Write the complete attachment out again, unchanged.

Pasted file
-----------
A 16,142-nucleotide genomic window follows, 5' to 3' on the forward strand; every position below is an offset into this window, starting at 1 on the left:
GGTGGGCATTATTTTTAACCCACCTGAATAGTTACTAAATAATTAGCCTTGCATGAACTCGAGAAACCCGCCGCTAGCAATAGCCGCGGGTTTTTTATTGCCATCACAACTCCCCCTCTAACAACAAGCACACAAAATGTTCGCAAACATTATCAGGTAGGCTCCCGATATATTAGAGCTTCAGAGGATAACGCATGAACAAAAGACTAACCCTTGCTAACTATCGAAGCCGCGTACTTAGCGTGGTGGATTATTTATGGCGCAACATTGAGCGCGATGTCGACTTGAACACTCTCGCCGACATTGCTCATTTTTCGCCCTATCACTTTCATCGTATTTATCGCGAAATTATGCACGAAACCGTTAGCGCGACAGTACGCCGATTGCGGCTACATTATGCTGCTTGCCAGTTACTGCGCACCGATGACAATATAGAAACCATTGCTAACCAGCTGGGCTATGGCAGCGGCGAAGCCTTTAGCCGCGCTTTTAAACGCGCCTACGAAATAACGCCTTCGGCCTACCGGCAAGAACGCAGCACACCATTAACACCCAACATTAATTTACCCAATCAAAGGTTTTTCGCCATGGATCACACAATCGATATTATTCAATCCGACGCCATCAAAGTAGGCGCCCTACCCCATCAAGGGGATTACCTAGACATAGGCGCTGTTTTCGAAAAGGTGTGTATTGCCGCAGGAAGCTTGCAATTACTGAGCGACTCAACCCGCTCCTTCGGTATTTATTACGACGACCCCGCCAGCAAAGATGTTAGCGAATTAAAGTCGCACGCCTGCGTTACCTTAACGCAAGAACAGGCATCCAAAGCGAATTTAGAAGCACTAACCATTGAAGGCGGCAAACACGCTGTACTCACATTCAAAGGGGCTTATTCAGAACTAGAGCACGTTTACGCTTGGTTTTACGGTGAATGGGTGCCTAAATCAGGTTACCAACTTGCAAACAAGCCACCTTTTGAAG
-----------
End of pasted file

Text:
A 16,142-nucleotide genomic window follows, 5' to 3' on the forward strand; every position below is an offset into this window, starting at 1 on the left:
GGTGGGCATTATTTTTAACCCACCTGAATAGTTACTAAATAATTAGCCTTGCATGAACTCGAGAAACCCGCCGCTAGCAATAGCCGCGGGTTTTTTATTGCCATCACAACTCCCCCTCTAACAACAAGCACACAAAATGTTCGCAAACATTATCAGGTAGGCTCCCGATATATTAGAGCTTCAGAGGATAACGCATGAACAAAAGACTAACCCTTGCTAACTATCGAAGCCGCGTACTTAGCGTGGTGGATTATTTATGGCGCAACATTGAGCGCGATGTCGACTTGAACACTCTCGCCGACATTGCTCATTTTTCGCCCTATCACTTTCATCGTATTTATCGCGAAATTATGCACGAAACCGTTAGCGCGACAGTACGCCGATTGCGGCTACATTATGCTGCTTGCCAGTTACTGCGCACCGATGACAATATAGAAACCATTGCTAACCAGCTGGGCTATGGCAGCGGCGAAGCCTTTAGCCGCGCTTTTAAACGCGCCTACGAAATAACGCCTTCGGCCTACCGGCAAGAACGCAGCACACCATTAACACCCAACATTAATTTACCCAATCAAAGGTTTTTCGCCATGGATCACACAATCGATATTATTCAATCCGACGCCATCAAAGTAGGCGCCCTACCCCATCAAGGGGATTACCTAGACATAGGCGCTGTTTTCGAAAAGGTGTGTATTGCCGCAGGAAGCTTGCAATTACTGAGCGACTCAACCCGCTCCTTCGGTATTTATTACGACGACCCCGCCAGCAAAGATGTTAGCGAATTAAAGTCGCACGCCTGCGTTACCTTAACGCAAGAACAGGCATCCAAAGCGAATTTAGAAGCACTAACCATTGAAGGCGGCAAACACGCTGTACTCACATTCAAAGGGGCTTATTCAGAACTAGAGCACGTTTACGCTTGGTTTTACGGTGAATGGGTGCCTAAATCAGGTTACCAACTTGCAAACAAGCCACCTTTTGAAG